Remember how just a few years ago the book “The Secret” was huge and it told how if you visualized and believed and henpecked the universe that all your dreams would come true? And how everyone bought the book? And now we’re all bankrupt?
Clearly that stuff doesn’t work. I don’t believe in nagging The Force. In fact, I think the more you do needle the universe the more it thinks “Stalker!” and runs as far from you and the giant sucking sound of your neediness as it can.
But I do believe in magic, synchronicity and meaningful coincidences – like the time I lost my wallet in the middle of Georgia and it was found and returned by a woman who lived right near me in Central Florida. I just think they come in forms you don’t expect.
This is all a wordy way of saying I just love it when those “oh-my-god-how-weird!” moments happen and one happened to me just yesterday after I’d read a story in the Toronto Star about the first eco-conscious online sex toy outlet in Canada, Ecosex.ca . The site was founded by sisters Kim and Amy Sedgwick, who own Red Tent Sisters , a Toronto store dedicated to women’s health and happiness “from menstruation to sex to contraception to fertility, childbirth, motherhood and menopause,” says their website.
The Star story concerned the safety of materials in sex toys, namely phthalates, compounds which makes plastics soft and bendable and which have been banned from children’s toys in Canada and the US. Phthalates are still used in some adult sexual novelties, however, because those are considered “novelties” and go largely unregulated in both countries. What took me aback about the store was a quote by Amy Sedgewick who said "I'm a mom and if I am concerned with what my 3-year-old daughter is using now, I should be concerned about the kinds of toys she is using 20 years from now."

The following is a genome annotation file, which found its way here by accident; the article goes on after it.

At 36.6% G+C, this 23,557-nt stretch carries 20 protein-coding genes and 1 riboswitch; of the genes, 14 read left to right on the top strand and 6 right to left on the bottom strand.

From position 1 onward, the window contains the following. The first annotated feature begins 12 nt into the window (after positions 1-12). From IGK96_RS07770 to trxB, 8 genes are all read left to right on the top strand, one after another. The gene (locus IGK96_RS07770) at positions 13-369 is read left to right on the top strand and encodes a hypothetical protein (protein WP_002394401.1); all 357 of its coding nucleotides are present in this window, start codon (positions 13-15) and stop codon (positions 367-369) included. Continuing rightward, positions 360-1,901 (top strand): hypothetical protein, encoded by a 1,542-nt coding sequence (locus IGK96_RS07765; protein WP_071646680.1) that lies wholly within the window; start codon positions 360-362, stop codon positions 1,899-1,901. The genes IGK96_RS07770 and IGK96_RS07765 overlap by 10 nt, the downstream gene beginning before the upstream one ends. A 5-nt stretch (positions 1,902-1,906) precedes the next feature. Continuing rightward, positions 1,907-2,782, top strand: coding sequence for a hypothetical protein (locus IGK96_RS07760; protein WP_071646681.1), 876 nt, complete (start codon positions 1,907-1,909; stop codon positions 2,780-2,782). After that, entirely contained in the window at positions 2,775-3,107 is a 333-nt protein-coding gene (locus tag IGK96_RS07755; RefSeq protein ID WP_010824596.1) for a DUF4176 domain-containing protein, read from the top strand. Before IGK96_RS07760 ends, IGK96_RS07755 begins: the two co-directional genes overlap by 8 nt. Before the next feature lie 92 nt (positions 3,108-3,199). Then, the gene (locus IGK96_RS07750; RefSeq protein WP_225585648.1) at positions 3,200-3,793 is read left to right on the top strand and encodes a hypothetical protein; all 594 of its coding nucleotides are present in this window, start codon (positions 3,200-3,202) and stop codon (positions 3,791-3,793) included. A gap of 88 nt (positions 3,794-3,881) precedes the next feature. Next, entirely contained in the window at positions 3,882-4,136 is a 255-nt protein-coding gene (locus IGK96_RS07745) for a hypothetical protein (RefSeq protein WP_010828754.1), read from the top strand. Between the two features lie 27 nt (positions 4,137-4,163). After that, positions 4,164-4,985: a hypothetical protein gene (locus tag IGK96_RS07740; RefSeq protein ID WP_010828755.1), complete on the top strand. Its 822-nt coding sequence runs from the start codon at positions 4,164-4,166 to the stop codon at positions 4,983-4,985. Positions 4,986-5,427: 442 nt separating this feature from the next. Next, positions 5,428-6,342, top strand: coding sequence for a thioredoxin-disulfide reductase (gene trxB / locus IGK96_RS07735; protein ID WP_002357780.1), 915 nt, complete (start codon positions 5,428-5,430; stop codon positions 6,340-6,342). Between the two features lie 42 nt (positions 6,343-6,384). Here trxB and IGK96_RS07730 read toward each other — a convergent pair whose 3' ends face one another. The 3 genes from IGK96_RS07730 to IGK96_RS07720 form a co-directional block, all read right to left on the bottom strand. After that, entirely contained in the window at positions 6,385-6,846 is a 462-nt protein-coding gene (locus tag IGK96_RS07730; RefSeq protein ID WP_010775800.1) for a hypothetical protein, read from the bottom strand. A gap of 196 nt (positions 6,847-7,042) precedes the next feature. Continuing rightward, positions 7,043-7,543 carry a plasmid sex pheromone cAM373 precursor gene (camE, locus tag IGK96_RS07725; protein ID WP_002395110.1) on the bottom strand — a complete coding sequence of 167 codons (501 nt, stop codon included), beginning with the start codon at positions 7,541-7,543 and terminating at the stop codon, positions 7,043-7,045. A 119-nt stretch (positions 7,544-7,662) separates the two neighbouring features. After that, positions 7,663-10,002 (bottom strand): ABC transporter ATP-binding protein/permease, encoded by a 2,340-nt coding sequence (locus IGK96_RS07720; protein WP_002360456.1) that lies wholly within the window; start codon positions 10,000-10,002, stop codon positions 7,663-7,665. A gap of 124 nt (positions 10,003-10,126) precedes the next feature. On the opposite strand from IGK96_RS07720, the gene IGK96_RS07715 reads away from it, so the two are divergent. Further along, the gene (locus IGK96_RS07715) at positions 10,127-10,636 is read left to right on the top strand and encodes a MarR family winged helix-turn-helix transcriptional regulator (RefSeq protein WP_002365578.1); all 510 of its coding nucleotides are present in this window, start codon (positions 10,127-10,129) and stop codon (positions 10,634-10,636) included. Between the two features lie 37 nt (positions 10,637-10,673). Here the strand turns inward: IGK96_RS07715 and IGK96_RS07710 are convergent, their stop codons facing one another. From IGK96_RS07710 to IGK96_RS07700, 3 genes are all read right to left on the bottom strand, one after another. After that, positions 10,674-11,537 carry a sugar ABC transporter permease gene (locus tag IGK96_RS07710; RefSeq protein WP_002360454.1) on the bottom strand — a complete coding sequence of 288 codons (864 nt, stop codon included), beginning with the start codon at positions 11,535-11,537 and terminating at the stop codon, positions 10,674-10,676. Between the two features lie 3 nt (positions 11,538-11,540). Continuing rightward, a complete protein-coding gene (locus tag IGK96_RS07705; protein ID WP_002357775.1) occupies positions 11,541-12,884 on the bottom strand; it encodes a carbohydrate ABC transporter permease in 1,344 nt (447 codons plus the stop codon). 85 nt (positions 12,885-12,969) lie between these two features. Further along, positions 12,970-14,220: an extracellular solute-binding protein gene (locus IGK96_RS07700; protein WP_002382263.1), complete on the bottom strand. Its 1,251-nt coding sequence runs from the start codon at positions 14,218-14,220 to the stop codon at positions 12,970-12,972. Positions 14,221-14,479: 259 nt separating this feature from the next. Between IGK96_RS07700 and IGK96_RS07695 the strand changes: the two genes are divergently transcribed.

That really impressed me. While people in the United States are too busy screaming "vile, contemptible nonsense" to even listen to ideas about health care reform, here is a mom who is free enough of petty embarrassment or faux morality that she can look at her child’s future sexual health, practically, helpfully and accepting of the fact that hormones will be part of her life. That girl is going to have a mom she can talk to – even if she doesn’t always want to, she’s going to know she can. I had one of those and I don't think there's anything more edifying that a girl can have.
I was mulling all this over shortly before popping into Fairvilla to check out some new items. While chatting about something unrelated with a lady in the toy department, and not having mentioned that mom thing, she suddenly said “Why don’t you write about a mom who’s in here with her daughter?”
Their names were Lynn and Alison Finch and they were at Fairvilla for the simple reason that Alison had never been there before and “there are no stores nearly this big” in New Jersey where Alison now lives with her beau James Keith, unless you go into NYC, Alison says, where they’re too expensive.
“I was very informative with them growing up,” Lynn says. “I didn’t want them growing up with the same illusions (we had) especially the ‘orgasm-equals-love’ syndrome,” or “to dump that stuff that ‘sex-is-dirty’ on them.” The 26 year-old Alison was enthusiastically affirmative about having a mom who was as open and whom could talk to - so much so I felt I had to stop being nosey and let the ladies and gentlemen shop. Having enjoyed it myself, it was nice to see and be reminded of the closeness and security that kind of trust can bring.
So, that was my meaningful coincidence for the day, a moment so different from all the sensationalism in the media - from the pornified entertainment to health care madness - and one that showed that here, on the ground, people are talking, being practical and taking care of themselves each other. That’s the secret, really.